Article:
There are several environmental advantages when using a planet friendly regional shipping model like ShipperBee. By tapping into unused trunk space in passenger vehicles and plotting a direct delivery route for parcels from their start and endpoint destinations, we’re able to reduce:
1. Carbon Emissions and Traffic Congestion
With transportation accounting for 1.8 million metric tons of emissions and 23% from medium-heavy duty trucks, reducing their presence on the road means fewer carbon emissions polluting the air — not to mention less congestion to deal with on our major highways and routes. Our model is like carpooling or ‘Uber’ for parcels. Our drivers take bundles of parcels from Hive to Hive while on their daily drive. As a result of using people and cars that already in transit, our studies have shown that we are reducing carbon emissions for every parcel we deliver by a whopping 73.1%.
2. Road Wear and Tear
Heavy vehicles like delivery or cargo trucks put a lot of pressure on asphalt roads compared to lighter passenger vehicles. In fact, engineers estimate that a fully loaded five-axle rig weighing 80,000 pounds causes more damage to a highway than 5,000 cars. By utilizing passenger vehicles to transport parcels, we’re reducing the consistent stress of heavy vehicles on asphalt and the resulting cracks that lead to the formation of potholes and water damage to the asphalt’s base layer. Today, pavement designed to last 20 years is wearing out in just seven, which means more frequent mass construction and repaving repairs are occurring, and in return, costly to drivers in both time spent on the road and tax dollars needed to facilitate those repairs.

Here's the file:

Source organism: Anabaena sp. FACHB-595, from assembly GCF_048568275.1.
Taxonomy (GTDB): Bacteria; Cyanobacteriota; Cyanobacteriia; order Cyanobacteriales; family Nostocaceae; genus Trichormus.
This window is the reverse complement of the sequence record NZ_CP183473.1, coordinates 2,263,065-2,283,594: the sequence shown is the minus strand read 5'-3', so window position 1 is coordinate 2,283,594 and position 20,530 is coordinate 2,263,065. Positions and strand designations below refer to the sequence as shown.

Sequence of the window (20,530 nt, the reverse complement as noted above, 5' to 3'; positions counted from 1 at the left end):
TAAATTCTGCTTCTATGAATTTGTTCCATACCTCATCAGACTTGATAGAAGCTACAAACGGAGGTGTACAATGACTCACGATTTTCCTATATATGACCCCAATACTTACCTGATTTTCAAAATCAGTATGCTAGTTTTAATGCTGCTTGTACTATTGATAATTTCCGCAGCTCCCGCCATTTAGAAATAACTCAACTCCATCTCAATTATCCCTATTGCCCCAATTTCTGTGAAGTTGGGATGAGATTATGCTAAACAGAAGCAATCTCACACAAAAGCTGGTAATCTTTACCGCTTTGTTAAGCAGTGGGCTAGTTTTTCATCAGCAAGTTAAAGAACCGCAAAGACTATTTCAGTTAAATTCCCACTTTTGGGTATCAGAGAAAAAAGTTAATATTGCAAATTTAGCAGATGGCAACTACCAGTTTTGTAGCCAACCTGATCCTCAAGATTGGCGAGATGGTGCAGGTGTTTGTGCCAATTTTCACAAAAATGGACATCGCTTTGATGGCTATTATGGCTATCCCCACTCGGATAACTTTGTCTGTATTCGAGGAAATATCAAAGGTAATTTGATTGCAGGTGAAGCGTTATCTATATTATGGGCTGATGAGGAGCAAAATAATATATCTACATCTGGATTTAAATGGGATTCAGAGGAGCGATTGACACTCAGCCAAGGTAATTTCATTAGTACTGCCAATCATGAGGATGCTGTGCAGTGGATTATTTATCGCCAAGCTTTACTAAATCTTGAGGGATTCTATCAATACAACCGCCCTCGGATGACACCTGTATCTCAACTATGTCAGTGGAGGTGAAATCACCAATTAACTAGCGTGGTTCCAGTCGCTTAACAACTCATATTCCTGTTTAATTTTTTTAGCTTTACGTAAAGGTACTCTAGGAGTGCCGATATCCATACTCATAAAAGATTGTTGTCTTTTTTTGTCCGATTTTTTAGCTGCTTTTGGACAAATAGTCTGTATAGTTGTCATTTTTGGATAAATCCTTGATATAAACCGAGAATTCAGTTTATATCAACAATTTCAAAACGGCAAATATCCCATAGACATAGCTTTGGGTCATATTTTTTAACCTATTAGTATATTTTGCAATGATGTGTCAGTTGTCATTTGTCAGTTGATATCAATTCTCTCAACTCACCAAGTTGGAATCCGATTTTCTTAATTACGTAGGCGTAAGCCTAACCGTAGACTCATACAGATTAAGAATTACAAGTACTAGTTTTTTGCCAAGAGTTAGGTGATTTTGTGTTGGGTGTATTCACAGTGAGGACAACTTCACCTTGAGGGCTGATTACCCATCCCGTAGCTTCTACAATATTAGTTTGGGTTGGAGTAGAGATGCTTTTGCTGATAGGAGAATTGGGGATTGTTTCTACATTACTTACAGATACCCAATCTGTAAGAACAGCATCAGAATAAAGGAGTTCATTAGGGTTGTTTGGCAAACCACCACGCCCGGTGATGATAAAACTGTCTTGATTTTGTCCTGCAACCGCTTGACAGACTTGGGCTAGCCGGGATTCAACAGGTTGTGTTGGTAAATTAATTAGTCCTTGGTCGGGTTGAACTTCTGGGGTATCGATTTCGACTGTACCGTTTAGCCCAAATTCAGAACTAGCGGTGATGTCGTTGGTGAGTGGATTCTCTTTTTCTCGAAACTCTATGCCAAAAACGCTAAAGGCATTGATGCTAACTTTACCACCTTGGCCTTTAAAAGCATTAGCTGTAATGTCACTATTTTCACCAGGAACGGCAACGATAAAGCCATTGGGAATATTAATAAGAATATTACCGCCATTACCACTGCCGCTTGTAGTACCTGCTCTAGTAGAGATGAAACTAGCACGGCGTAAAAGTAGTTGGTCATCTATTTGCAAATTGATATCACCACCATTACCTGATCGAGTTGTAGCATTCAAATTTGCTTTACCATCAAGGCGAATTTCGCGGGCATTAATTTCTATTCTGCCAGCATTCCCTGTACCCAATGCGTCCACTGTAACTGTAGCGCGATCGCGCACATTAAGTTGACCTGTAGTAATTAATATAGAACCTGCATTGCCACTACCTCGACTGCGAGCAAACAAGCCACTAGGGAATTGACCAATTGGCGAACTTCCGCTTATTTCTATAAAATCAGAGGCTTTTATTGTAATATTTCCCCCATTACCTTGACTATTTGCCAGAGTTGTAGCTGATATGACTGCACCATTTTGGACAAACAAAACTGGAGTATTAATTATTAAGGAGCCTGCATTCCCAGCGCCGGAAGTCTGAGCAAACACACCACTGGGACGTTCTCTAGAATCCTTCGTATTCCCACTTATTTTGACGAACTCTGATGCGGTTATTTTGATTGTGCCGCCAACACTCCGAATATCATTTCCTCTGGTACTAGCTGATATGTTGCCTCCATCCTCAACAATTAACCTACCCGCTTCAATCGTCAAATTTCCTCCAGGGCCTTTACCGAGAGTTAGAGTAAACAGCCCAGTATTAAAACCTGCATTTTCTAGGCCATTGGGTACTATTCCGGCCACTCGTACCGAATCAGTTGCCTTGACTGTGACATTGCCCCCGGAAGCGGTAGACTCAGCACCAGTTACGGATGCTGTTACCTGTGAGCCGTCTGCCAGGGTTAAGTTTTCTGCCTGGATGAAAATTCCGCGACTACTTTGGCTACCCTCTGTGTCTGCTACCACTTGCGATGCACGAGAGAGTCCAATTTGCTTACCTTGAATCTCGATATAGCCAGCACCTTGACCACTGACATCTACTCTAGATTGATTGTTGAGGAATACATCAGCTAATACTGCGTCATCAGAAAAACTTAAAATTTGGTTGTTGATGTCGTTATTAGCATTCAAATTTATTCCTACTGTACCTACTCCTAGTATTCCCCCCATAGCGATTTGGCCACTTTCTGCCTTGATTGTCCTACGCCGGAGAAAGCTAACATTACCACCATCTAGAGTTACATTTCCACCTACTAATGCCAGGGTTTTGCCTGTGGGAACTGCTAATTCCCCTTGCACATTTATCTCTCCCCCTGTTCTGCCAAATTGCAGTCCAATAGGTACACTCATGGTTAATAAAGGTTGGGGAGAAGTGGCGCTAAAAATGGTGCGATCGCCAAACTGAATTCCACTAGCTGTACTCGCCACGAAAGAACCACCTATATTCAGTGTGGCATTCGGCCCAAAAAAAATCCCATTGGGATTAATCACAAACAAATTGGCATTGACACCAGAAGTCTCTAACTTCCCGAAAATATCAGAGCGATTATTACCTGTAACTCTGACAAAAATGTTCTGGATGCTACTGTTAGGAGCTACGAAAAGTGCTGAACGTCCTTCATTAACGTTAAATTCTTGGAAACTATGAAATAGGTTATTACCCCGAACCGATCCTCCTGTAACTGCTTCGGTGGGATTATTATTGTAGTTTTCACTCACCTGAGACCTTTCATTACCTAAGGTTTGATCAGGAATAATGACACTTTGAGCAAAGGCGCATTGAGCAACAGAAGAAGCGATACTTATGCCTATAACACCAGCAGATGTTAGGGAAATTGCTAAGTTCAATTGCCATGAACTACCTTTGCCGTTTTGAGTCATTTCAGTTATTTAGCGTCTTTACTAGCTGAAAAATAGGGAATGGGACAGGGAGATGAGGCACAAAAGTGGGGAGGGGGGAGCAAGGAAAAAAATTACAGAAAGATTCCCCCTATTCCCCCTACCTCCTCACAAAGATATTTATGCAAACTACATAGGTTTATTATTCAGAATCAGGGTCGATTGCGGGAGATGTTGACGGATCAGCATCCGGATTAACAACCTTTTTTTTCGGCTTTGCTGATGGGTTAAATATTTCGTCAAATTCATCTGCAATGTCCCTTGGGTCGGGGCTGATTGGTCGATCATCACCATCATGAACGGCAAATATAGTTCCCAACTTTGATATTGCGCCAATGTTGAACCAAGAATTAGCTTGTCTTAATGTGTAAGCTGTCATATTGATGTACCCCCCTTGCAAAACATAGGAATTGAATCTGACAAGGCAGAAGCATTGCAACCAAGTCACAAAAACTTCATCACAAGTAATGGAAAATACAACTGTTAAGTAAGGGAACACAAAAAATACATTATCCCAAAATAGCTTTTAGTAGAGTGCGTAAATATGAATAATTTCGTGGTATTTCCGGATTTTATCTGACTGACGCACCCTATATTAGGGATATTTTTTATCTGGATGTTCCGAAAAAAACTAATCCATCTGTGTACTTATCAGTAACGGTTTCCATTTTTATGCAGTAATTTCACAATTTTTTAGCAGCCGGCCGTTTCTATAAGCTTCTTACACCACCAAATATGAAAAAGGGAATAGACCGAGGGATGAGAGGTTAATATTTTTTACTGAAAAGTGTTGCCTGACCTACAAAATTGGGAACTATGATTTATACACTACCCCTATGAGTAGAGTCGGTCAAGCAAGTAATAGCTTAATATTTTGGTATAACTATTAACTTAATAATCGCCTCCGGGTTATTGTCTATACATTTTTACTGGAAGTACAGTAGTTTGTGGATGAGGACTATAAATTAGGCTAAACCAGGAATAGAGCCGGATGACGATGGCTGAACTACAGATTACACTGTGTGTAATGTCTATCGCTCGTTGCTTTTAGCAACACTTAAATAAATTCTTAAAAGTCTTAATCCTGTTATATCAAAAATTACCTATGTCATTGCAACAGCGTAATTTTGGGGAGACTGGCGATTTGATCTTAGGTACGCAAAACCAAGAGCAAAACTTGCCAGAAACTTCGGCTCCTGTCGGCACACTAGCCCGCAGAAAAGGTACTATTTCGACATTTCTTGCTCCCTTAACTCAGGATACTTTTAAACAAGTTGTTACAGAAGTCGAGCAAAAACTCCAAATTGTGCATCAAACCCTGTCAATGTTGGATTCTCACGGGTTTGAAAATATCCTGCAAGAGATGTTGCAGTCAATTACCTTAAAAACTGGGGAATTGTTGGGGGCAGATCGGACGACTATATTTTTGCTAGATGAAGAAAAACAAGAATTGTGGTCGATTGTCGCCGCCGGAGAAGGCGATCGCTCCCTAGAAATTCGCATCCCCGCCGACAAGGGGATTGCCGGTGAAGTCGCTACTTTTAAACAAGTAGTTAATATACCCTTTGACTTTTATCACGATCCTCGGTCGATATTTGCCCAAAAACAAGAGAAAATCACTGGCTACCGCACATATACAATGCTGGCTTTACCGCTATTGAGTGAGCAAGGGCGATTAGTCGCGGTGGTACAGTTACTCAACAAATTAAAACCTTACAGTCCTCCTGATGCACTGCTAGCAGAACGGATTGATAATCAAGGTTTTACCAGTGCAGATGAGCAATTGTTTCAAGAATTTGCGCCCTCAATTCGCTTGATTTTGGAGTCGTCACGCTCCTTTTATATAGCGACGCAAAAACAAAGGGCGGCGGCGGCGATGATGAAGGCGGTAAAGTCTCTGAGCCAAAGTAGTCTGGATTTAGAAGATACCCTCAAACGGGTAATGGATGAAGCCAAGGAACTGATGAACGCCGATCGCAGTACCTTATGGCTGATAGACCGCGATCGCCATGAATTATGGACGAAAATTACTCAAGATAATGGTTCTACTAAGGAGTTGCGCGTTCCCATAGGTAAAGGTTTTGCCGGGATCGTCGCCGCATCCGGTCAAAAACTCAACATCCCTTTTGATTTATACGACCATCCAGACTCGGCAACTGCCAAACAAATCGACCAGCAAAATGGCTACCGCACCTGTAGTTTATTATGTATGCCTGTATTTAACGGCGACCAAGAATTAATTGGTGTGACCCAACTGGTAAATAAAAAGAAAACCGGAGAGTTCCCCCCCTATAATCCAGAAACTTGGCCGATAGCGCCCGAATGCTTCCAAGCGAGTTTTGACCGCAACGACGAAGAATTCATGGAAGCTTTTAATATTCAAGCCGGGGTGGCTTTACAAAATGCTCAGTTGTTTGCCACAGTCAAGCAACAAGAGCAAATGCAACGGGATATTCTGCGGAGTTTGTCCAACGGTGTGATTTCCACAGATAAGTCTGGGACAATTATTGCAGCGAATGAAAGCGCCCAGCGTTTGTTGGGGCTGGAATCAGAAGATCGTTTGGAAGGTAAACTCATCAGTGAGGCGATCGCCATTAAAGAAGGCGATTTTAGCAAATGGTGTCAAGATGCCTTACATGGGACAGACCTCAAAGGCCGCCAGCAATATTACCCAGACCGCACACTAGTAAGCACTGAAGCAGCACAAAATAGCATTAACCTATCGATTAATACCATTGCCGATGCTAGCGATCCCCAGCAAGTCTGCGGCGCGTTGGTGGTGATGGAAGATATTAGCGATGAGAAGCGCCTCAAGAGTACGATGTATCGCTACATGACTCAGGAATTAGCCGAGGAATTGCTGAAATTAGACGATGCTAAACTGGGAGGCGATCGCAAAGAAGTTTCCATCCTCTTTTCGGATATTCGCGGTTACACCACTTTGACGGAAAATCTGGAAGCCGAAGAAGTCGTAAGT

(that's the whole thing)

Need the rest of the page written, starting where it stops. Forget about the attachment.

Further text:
3. Microplastic Pollution
Carbon emissions aren’t the only environmental concerns around the types of vehicles on the road. Tire abrasion is a major source of microplastics in the environment — whether from passenger vehicles or heavy-duty trucks — but the larger the tire the more microplastics released into the environment. A 2013 report by Tire Steward Manitoba found that light truck tires lost nearly 2.5 pounds of rubber during their service life (average of 6.33 years).
As tires roll away the miles, they abrade, throwing off small pieces of plastic polymers that then are washed off roads and into streams, eventually finding their way to rivers, lakes and oceans. In return, birds and fish are consuming these particles thinking they’re food, which take up space in the stomach and create fatal blockages, which can also quickly lead to starvation and eventually rattle the food chain. People are consuming fish contaminated with these particles, which creates a long-term health crisis. By using smaller vehicles to transport particles, we’re reducing the amount of microplastics released into the air, soil and water streams and the impact on both humans and wildlife.